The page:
Life is a narrow vale between the new and the old, A narrow path between two mountains bold.

In vain we try to look beyond these peaks so high, Still we see nothing but the varied blue in the sky.

Tho’ we weep aloud with anguish and care, Our voice is lost on the empty air.

The only answer we receive as the years roll by, Is the resounding echo of our wailing cry.

But love and hope see a star, and listening can hear, The rustle of angels wings as their shadowy forms draw near.

We are humble mortals born of hopes and fears, And our path in life is strewn with smiles and tears.

Of all there is in life of sad griefs and joys bright, There is not much between the happy morn of birth and the death’s sad night.

We march on through life ever veiled in mystery and dread, For there comes no answer from the voiceless lips of the dead.

Tho’ the stars look down upon us with compassion and love, From their far away places in the heaven above,

Tho’ learned in art and science as taught here below, We can never tell in what cannels our lives will flow.

Tho’ we cry aloud in our vain efforts the future to learn, No answer will ever—no never—return.

Tho’ the heavens for information we eagerly scan, We never can tell the true destiny of man.




 By Miss A. A. Schlabach

For the 1887 Alumni Banquet

June 17, 1887


Ring on, oh faithful school bell, just the same, Tho Poet's pen has naught in praise of thee.

Poe praises bells of every shape and tone, But leaves word of thy glory to me.

His sledges tinkle with the merriment, Of many a clear-toned, happy silver bell.

His wedding bells chime cheerily with delight, A world of happiness their harmonies foretell.

Grim terror fills the startled ear of night, As wild alarm bells ring out the fire's all right.

The tolling of his bells, his iron bells, A groan rung from the rust within their throats.

A world of solemn thought from all compels, As the melancholy Monaco from them floats.

Another hears the chime of Sabbath bells, Each one its creed in soft-toned music tolls.

In tones that swell upon the very air, As sweet as song, as pure as any prayer.

But, who, oh bell, they song has ever praised, Who up to thee, in approving glance has raised.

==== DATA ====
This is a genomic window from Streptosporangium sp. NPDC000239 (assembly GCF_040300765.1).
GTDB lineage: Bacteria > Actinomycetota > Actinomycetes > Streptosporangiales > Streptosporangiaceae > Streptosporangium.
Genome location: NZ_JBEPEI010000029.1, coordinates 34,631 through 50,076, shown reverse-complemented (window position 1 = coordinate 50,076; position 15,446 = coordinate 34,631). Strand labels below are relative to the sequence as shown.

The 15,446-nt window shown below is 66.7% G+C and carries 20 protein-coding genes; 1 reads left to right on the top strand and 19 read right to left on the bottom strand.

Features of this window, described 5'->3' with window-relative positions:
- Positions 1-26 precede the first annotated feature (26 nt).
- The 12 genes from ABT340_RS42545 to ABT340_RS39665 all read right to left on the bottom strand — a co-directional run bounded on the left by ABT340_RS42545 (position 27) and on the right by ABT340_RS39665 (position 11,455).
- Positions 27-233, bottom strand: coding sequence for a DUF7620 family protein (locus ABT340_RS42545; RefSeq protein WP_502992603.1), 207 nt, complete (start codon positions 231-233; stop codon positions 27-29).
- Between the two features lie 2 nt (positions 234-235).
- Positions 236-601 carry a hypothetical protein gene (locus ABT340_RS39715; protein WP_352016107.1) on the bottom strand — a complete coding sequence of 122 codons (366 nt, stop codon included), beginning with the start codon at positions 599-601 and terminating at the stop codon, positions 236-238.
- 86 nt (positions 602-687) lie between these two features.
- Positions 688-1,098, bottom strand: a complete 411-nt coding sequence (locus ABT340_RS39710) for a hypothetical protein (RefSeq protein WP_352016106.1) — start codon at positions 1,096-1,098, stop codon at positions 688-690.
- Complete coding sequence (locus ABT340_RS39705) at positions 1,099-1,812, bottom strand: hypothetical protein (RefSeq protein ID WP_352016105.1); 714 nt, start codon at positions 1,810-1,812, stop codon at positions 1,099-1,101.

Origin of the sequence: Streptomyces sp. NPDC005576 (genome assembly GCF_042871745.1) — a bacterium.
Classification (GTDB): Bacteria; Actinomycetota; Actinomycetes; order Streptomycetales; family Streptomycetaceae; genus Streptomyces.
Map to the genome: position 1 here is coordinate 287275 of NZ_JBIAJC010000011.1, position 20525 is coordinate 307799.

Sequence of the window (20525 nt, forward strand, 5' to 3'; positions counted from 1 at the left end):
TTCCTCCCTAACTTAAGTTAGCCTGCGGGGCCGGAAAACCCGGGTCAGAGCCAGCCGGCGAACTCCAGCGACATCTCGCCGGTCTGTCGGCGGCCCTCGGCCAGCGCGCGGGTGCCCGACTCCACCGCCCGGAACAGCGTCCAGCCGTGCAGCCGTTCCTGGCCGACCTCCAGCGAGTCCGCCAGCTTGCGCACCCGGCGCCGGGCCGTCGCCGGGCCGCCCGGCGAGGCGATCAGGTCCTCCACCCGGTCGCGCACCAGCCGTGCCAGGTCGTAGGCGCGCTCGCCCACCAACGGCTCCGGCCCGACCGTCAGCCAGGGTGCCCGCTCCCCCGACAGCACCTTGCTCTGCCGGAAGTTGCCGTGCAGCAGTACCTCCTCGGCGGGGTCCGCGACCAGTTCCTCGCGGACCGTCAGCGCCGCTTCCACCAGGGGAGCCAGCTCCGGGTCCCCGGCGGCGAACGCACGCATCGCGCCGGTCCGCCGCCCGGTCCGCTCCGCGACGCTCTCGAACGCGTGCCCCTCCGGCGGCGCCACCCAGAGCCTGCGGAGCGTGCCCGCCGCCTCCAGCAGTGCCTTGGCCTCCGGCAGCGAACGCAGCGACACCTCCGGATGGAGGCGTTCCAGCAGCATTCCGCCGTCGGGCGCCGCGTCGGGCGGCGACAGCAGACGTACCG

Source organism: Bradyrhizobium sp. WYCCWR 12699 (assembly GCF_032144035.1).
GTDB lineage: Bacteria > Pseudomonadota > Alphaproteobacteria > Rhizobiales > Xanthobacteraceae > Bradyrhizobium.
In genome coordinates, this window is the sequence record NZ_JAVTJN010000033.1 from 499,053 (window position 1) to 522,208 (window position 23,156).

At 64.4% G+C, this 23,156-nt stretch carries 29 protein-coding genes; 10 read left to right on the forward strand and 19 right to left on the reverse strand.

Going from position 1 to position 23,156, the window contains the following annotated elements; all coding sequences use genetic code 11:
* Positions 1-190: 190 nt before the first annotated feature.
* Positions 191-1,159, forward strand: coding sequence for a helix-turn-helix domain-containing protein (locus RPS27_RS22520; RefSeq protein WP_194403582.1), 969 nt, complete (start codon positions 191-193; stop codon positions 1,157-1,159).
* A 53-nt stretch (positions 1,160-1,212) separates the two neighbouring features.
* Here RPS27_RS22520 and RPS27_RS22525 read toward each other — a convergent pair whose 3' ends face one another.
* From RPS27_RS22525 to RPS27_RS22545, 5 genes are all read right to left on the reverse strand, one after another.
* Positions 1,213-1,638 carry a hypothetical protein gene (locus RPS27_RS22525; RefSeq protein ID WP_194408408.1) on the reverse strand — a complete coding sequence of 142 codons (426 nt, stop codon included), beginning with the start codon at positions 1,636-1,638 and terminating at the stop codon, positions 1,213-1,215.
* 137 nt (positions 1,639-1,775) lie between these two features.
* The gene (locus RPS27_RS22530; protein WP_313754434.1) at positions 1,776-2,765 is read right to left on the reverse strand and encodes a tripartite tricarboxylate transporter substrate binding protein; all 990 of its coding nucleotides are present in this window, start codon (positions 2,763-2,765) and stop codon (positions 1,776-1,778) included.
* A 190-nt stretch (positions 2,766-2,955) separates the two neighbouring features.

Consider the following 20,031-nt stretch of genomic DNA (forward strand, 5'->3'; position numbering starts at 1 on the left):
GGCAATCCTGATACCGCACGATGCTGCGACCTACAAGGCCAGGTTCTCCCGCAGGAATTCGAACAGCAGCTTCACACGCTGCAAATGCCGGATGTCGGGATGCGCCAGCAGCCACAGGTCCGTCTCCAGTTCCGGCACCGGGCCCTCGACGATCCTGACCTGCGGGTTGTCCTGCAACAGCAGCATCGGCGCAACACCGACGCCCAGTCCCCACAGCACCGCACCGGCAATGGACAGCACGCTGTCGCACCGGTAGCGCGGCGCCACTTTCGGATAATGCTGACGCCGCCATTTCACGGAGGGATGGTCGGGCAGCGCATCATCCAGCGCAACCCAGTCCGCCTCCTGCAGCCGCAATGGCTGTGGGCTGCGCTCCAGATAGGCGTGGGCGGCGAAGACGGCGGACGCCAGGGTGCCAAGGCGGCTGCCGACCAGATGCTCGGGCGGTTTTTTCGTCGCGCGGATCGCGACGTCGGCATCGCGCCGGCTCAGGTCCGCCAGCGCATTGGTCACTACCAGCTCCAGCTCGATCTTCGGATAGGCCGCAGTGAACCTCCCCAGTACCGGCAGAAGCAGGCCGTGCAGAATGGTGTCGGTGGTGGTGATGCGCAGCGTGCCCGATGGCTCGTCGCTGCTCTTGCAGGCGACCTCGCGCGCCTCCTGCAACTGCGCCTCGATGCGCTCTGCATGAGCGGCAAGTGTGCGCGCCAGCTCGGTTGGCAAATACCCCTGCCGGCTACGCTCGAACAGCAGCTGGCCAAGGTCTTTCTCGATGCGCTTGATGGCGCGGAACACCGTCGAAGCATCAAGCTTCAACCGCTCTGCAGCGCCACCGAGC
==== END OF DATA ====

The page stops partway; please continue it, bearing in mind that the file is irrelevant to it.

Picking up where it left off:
Tho mak'et the tired mother turn to thee, With thankful heart that, for six hours she's free.

From girlish questions that at times annoy, And from the romping of the noisy boy.

But when your tones ring out that school is o'er, She greets with joy the little ones once more.

Oh, if our ears were made for tongues like them, What precious tales would in thy notes combine.

The six-year-olds come trembling in to school, Eager to know, yet fearful of each rule.

How soon they come to love thy welcome tone, And think their school room is a second home.

Tho' teachers change, or have no time to know, Thou seest how, step by step, they onward go.

Some, quick in learning, easily attain, The ladder's highest round of school-day fame.

Others, by patient prodding, gain the prize, And love it better since they toiled to rise.

They say "tis finished", and, old bell, e'en you, Ring out a sound that to their ears is new.

You tell of sweetest days that never come, But one in life -- and those for them are gone.

No more they'll tread the shady, pleasant walk, Whispering so low in comfidential talk.

For soon thy welcome rings to others still, Who come, their vacant places now to fill.

But other sights, and other feelings too, Than those of thee alone, are brought to view.

From thy high perch, swung free in God's sweet air, Thou hast seen the August school board, dressed with care.

In Sunday garb, becomingly arrayed, At which the teacher's heart sinks, all dismayed.

To think of puzzling questions sure to come, That make the frightened urchins all turn dumb.

Thou hast heard relief breathed out in one deep sigh, When that long hour has wearily passed by.

And they are gone, ne'er to return again, Until more questions crowd their fertile brain.

O, bell ! We love thee for the good thou hast done, The cheer thou wilt give in many years to come.

To tired teachers thou at eve will say, "Leave trouble here and happy go thy way."

At morning, rested, come and find, The trouble gone that thou hast left behind.

And now the Alumni, hear thee once again, A strange sweet memory of days long past,

Which time for some, Perhaps may be the last.

Ring out, oh bell ! In tones so sweet and clear, nine times a day and nine months in the year.

That all who obey thy summons, all may feel, A pleasure thrill them, from thy merry peal.


Miss Schlabach was the daughter of Prof. C. E. Schlabach 




By Mary Runyon-Hanshew
Published by the International Poetry Society   2001 
Our family tree grows tall and wide,
Spreading across the country side.
Its branches are strong,
Each growing its own way,
But its roots are deep,
And forever will stay.
It sheds its leaves, one at a time,
But new buds come,
And that's alsways a sign.
That a tree cannot die,
It grows on forever,
Surviving the winds and stormy weather.
Each branch a family,
Each leaf a heart,
Of the tree of a family,
That will not part.

Going Home

By Richard Runyon

Class of 1972